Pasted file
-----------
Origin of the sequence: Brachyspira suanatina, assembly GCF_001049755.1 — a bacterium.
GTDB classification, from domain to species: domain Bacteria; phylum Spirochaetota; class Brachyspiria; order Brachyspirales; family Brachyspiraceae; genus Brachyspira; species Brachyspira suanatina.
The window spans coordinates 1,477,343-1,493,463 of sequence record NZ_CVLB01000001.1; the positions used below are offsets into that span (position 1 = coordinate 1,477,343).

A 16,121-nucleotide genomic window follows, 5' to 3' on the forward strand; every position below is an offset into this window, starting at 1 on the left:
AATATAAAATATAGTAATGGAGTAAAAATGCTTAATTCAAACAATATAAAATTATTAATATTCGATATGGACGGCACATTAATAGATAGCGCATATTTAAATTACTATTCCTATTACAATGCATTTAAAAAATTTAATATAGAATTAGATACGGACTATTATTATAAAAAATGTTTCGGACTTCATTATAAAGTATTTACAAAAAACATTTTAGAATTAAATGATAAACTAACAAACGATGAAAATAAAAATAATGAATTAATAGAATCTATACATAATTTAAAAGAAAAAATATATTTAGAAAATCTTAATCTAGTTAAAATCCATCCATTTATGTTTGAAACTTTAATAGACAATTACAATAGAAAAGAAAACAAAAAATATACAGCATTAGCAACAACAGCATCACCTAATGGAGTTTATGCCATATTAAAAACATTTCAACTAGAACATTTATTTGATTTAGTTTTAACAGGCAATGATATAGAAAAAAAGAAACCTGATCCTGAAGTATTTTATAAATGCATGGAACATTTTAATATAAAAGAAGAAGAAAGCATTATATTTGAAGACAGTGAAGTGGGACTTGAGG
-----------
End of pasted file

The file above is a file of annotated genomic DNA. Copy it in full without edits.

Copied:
Origin of the sequence: Brachyspira suanatina, assembly GCF_001049755.1 — a bacterium.
GTDB classification, from domain to species: domain Bacteria; phylum Spirochaetota; class Brachyspiria; order Brachyspirales; family Brachyspiraceae; genus Brachyspira; species Brachyspira suanatina.
The window spans coordinates 1,477,343-1,493,463 of sequence record NZ_CVLB01000001.1; the positions used below are offsets into that span (position 1 = coordinate 1,477,343).

A 16,121-nucleotide genomic window follows, 5' to 3' on the forward strand; every position below is an offset into this window, starting at 1 on the left:
AATATAAAATATAGTAATGGAGTAAAAATGCTTAATTCAAACAATATAAAATTATTAATATTCGATATGGACGGCACATTAATAGATAGCGCATATTTAAATTACTATTCCTATTACAATGCATTTAAAAAATTTAATATAGAATTAGATACGGACTATTATTATAAAAAATGTTTCGGACTTCATTATAAAGTATTTACAAAAAACATTTTAGAATTAAATGATAAACTAACAAACGATGAAAATAAAAATAATGAATTAATAGAATCTATACATAATTTAAAAGAAAAAATATATTTAGAAAATCTTAATCTAGTTAAAATCCATCCATTTATGTTTGAAACTTTAATAGACAATTACAATAGAAAAGAAAACAAAAAATATACAGCATTAGCAACAACAGCATCACCTAATGGAGTTTATGCCATATTAAAAACATTTCAACTAGAACATTTATTTGATTTAGTTTTAACAGGCAATGATATAGAAAAAAAGAAACCTGATCCTGAAGTATTTTATAAATGCATGGAACATTTTAATATAAAAGAAGAAGAAAGCATTATATTTGAAGACAGTGAAGTGGGACTTGAGG